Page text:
Study Shows Garlic Could Protect Against Hip Osteoarthritis
Source: Nutrition Horizon 02/09/11
Summary: The findings, published in the BMC Musculoskeletal
Disorders journal, not only highlight the possible effects of diet in
protecting against osteoarthritis, but also show the potential for using
compounds found in garlic to develop treatments for the condition.
Researchers at King's College London
and the University of East Anglia have discovered that women who consume a diet
high in allium vegetables, such as garlic, onions and leeks, have lower levels
of hip osteoarthritis.
The findings, published in the BMC
Musculoskeletal Disorders journal, not only highlight the possible effects of
diet in protecting against osteoarthritis, but also show the potential for
using compounds found in garlic to develop treatments for the condition.
A relationship between body weight
and osteoarthritis was previously recognized, although it is not yet completely
understood. This study is the first of its kind to delve deeper into the
dietary patterns and influences that could impact on development and prevention
of the condition.
Osteoarthritis is the most common
form of arthritis in adults, affecting around 8 million people in the UK, and
women are more likely to develop it than men. It causes pain and disability by
affecting the hip, knees and spine in the middle-aged and elderly population.
Currently there is no effective treatment other than pain relief and,
ultimately, joint replacement.
The study, funded by Arthritis
Research UK, the Wellcome Trust and Dunhill Medical Trust, looked at over 1,000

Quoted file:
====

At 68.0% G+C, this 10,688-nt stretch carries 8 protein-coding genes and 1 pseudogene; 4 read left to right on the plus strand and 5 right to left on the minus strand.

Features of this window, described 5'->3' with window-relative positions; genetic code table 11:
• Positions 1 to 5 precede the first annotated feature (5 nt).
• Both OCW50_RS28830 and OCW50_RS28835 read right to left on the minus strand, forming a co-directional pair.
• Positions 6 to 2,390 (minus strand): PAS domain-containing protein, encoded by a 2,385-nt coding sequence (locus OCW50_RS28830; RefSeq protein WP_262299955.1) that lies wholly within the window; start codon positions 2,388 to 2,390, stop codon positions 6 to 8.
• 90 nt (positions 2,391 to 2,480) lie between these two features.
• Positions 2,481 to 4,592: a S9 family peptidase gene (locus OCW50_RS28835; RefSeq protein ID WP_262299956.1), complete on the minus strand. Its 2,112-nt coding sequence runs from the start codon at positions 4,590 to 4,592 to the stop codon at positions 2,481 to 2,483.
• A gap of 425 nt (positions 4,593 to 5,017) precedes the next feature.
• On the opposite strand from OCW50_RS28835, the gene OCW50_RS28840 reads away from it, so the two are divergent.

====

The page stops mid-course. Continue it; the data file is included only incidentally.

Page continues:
healthy female twins, many of whom had no symptoms of arthritis.
The team carried out a detailed
assessment of the diet patterns of the twins and analyzed these alongside x-ray
images, which captured the extent of early osteoarthritis in the participants'
hips, knees and spine.
They found that in those who
consumed a healthy diet with a high intake of fruit and vegetables,
particularly alliums such as garlic, there was less evidence of early
osteoarthritis in the hip joint.
To investigate the potential
protective effect of alliums further, researchers studied the compounds found
in garlic. They found that that a compound called diallyl disulphide limits the
amount of cartilage-damaging enzymes when introduced to a human cartilage
cell-line in the laboratory.
Dr Frances Williams, lead author
from the Department of Twin Research at King's College London, says:
"While we don't yet know if eating garlic will lead to high levels of this
component in the joint, these findings may point the way towards future
treatments and prevention of hip osteoarthritis.
"It has been known for a long
time that there is a link between body weight and osteoarthritis. Many
researchers have tried to find dietary components influencing the condition,
but this is the first large scale study of diet in twins. If our results are
confirmed by follow-up studies, this will point the way towards dietary
intervention or targeted drug therapy for people with osteoarthritis."
Professor Ian Clark of the
University of East Anglia said: "Osteoarthritis is a major health issue
and this exciting study shows the potential for diet to influence the course of
the disease. With further work to confirm and extend these early findings, this
may open up the possibility of using diet or dietary supplements in the future
here to see Garlic
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